A peaceful and post-heroic strategic culture

The discussion on armed UAVs thus replaces a broader debate on the use of the Bundeswehr in particular and the use of military force in general. It is directly linked to the German strategic culture, which experienced a break in 1945. A break caused by the trauma and consequences of the Second World War. A pacification imposed by the demilitarisation policy of the Allies who occupied Germany. If we consider war as "an act of violence designed to force the adversary to carry out our will"...[5]the Germans of today strive to accept military violence as "a real political instrument, a continuation of political relations, a realisation of them by other means" [6].

As a result of the shock following the collapse of Germany and the subsequent sense of guilt, the Germans developed the posture of a civil power[7] in which the use of military force is not totally excluded, but very restricted. The latest polls have confirmed the reluctance to use the armed forces, despite the professionalization of the Bundeswehr. The defense of NATO territories is still considered to be the nation's main mission. On the other hand, the approval of an external operation depends on the character of each mission.

Like all Western civil societies, the Germans agree under certain conditions to engage in armed conflicts in order to ensure their security. However, the same civil societies often remain sceptical or even negative about the use of military force. This ideological stance is the result of the visible absence of direct consequences of current conflicts on the daily lives of Germans, from which stems the perception of a diffuse and not very tangible threat that does not justify such violence. Moreover, because of their post-heroic attitude,[8] they reject sacrifices and condemn losses instead of glorifying the soldiers who died for their homeland. Finally, their normative attitude and sense of law make the acceptance of violence difficult because in their field of civil experience violence is generally prohibited as a means of conflict resolution.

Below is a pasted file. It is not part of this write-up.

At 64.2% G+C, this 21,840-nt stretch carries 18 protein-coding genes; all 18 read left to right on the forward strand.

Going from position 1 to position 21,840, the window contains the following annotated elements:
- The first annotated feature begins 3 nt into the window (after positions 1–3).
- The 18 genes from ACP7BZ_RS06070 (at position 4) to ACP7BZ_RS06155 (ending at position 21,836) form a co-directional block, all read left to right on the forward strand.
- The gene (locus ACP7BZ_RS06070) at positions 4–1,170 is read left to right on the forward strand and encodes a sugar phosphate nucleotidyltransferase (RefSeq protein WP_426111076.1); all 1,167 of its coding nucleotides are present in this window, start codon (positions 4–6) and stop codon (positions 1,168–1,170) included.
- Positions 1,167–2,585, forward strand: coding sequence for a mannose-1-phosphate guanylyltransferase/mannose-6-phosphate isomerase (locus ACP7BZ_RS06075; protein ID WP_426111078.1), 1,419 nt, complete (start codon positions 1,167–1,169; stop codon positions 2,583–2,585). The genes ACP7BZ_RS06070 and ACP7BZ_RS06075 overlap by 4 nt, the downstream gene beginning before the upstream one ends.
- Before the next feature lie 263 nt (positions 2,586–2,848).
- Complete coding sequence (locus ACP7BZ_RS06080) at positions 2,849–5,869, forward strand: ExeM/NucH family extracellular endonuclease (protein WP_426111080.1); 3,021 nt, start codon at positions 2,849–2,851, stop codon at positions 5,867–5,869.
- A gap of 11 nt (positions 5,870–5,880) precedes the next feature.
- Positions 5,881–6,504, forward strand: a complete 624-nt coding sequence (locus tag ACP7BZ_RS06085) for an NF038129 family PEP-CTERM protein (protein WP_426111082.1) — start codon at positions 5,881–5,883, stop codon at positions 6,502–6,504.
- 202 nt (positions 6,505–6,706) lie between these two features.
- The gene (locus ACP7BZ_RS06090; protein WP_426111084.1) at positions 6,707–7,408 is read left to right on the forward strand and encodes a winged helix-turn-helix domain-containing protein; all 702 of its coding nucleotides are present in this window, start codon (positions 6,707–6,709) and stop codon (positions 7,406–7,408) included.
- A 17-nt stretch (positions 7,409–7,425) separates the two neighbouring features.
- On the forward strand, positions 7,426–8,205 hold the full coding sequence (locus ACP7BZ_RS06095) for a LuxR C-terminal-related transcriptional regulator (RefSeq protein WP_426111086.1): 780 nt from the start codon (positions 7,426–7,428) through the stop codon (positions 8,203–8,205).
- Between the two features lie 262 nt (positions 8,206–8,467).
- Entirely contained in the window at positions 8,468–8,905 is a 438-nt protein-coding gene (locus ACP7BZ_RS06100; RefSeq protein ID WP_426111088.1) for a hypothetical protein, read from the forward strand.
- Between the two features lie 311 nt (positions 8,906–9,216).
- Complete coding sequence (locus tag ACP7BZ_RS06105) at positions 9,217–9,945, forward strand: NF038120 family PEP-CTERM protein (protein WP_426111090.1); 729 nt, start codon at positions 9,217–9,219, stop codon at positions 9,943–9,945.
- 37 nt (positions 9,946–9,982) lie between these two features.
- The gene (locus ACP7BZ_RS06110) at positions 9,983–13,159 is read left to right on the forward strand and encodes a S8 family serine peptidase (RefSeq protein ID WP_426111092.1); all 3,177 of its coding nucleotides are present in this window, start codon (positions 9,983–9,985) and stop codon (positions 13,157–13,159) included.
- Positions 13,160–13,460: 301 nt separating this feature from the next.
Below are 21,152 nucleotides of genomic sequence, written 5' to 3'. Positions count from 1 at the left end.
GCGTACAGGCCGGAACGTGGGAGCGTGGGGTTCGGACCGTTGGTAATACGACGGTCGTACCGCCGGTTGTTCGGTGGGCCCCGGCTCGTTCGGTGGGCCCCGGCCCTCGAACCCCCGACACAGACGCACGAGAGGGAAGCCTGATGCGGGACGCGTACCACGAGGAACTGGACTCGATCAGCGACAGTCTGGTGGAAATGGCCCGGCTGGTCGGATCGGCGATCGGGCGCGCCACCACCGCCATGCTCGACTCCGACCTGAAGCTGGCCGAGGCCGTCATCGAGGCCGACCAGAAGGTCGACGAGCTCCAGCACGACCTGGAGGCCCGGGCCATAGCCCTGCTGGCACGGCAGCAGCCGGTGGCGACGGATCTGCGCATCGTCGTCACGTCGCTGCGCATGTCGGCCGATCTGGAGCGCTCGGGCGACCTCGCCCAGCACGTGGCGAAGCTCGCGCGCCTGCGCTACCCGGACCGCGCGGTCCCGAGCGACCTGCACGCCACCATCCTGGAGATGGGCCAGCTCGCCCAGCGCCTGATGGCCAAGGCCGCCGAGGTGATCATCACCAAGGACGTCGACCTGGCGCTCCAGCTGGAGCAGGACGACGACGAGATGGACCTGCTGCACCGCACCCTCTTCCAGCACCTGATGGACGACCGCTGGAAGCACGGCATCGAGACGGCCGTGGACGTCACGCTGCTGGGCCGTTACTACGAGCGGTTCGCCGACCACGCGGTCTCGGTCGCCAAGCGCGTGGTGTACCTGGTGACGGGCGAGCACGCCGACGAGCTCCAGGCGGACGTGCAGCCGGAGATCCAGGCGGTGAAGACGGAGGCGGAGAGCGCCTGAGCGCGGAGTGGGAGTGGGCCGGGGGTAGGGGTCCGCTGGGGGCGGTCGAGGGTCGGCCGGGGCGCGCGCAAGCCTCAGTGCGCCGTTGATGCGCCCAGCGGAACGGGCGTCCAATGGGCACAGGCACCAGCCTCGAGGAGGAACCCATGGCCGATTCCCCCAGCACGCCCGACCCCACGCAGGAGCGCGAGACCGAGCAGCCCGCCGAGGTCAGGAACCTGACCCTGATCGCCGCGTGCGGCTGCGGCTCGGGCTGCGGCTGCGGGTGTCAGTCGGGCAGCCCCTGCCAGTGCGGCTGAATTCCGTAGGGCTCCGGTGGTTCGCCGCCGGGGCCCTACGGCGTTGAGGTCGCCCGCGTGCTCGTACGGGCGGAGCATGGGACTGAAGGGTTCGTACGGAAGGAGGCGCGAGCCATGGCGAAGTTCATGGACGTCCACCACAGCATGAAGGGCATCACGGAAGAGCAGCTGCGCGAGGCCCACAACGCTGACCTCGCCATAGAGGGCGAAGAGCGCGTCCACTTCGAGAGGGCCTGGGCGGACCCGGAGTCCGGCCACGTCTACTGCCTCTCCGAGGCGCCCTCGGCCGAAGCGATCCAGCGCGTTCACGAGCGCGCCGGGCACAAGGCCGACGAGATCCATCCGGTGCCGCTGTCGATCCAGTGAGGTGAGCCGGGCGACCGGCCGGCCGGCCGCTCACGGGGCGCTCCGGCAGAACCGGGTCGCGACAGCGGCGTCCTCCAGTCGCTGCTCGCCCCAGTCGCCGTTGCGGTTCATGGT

Although the use of military force is not entirely taboo in Germany, it is still suspect. In an operation, the higher the level of violence and danger, the more reluctance increases. Consequently, Germans prefer humanitarian, support or peacekeeping missions in their immediate vicinity. This is a way of saying that they wish to commit their armed forces to missions that are not necessarily part of their core business: combat[9].

9] Clausewitz highlighted in his astonishing trinity that the nature of war oscillates between three poles, three tendencies, one of which represents its original element, the blind natural force, made up of raw violence, hatred and animosity. This tendency is rather related to the people and is part of their strategic culture. The government must therefore consider the ideological orientation of the society in its political reasoning.

The dilemma of an ambivalent strategic culture

The Germans, who have cultivated a kind of pacifism[10] since 1945, have at the same time focused their defence on the principle of multilateralism, which translates into integration into collective security systems. Multilateralism was intended to serve as a means of regaining the sovereignty of the Federal Republic of Germany (FRG) in the course of time. Moreover, the creation of the Bundeswehr during the Cold War was intended solely to defend the country and its allies against aggression from the Warsaw Pact. Since reunification, the spectrum of engagement of the military alliances has gradually broadened without the Germans having accepted all the resulting consequences. Germany's weight in international relations has also increased with the return of its full sovereignty. As a result, the Allies increasingly demanded that the other side of the Rhine assume its responsibilities, particularly in the military field. Consequently, German policy must meet the Allies' expectations and obligations while at the same time incorporating the opinion of its people, who are reticent about foreign intervention policy. This dilemma affects the operational effectiveness of the Bundeswehr.